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Endangered Icebreakers: The future of Arctic research, exploration and rescue at risk

A shortage of ice-breaking ships limits polar research efforts; complicates search-and-rescue efforts when fishermen, tourists or others are stranded in sea ice; and raises national security concerns. So far, though, the U.S., which has only two government-owned icebreakers, isn’t prioritizing funding for these important ships.

26 Jul 2015

The Arctic is open for research

“Science knows no boundaries, and the issues that the Arctic region faces require high-quality, trans-disciplinary and problem-based research, something which cannot be accomplished solely at the national level.” So stated Annu Jylhä-Pyykönen, Finland’s Head of Delegation to the Arctic Council’s Task Force for Enhancing Scientific Cooperation (SCTF) in an interview published on the Arctic Council’s website in March 2015.
 
26 Jul 2015

Racing to the future of automotive efficiency and performance

High-performance, environmentally friendly race cars used in endurance races are serving as prototypes for the electric and hybrid cars that will soon make their ways to a car lot near you.
19 Jul 2015

Travels in Geology: Hiking the Catskill Mountain Front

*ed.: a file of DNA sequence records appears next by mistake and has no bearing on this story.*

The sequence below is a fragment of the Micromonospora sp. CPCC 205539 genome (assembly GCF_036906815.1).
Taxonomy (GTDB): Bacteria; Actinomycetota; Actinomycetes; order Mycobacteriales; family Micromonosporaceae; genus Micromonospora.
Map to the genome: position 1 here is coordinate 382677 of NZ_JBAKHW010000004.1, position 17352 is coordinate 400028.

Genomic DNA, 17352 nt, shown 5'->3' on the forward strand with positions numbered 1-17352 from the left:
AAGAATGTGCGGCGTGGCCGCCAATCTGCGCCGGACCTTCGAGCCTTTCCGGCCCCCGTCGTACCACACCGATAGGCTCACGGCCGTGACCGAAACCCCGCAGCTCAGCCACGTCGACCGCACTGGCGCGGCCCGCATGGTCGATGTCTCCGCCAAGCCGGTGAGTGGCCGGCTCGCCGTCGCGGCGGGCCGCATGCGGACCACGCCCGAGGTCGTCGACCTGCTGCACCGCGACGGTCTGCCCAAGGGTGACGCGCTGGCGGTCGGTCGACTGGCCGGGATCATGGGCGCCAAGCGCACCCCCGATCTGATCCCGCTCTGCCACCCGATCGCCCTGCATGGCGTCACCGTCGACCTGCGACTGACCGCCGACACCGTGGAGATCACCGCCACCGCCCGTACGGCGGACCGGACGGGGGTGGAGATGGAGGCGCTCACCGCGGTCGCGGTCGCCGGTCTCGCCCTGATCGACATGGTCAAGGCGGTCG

Take a trek through the geologic remnants of the last ice age on display in the Hudson River Valley.

18 Jun 2015

Getting there and getting around the Catskill Mountain front

We began our journey near fabled Woodstock, N.Y., which is best known for the 1969 outdoor concert that did not actually occur there. Woodstock, the music festival, was held some 100 kilometers away in the village of Bethel. Nonetheless, Woodstock is an interesting town to visit, with a vibrant arts community, and is a good spot to begin your trek. Driving is the easiest way to get to Woodstock from New York City or Albany. The Overlook Mountain trailhead is just a few kilometers from the center of Woodstock. 
 
18 Jun 2015

Geoheritage: Preserving Earth's legacy

When it comes to geology, what is lost cannot be regained. Can geoparks preserve Earth’s geologic wonders?
17 Jun 2015

Science Illustrators: Making the invisible visible

Science illustrators visualize data, revealing what otherwise can’t be seen: the deep Earth, distant worlds, quantum particles and extinct life.

16 Jun 2015

Tools of the trade

Until a few decades ago, illustrators most often plied their trade with pencil and paper, ink, watercolors, or maybe airbrushed paints. While some still work in these media, most now rely heavily on computers, at least for the finished product. Some artists, like New Jersey-based illustrator Frank Ippolito, made the switch early on. “The promise was already there, so I was one of those early adopters who jumped in with both feet,” he says. For others, going digital became a necessity when clients started changing their expectations, says Lynette Cook, who previously worked as an artist and photographer at the Morrison Planetarium at the California Academy of Sciences in San Francisco. 
 
16 Jun 2015

Rock stars: Geologists on the silver screen

Good guys or bad guys? A team of geologists investigates how their profession is portrayed on film.

26 May 2015

And best picture goes to...'Dante's Peak'

Our favorite cult geologist movie is “Dante’s Peak,” released in 1997. It is a good representation of the last few decades of disaster movies, and it is arguably the best and most realistic geologist movie to date.

26 May 2015

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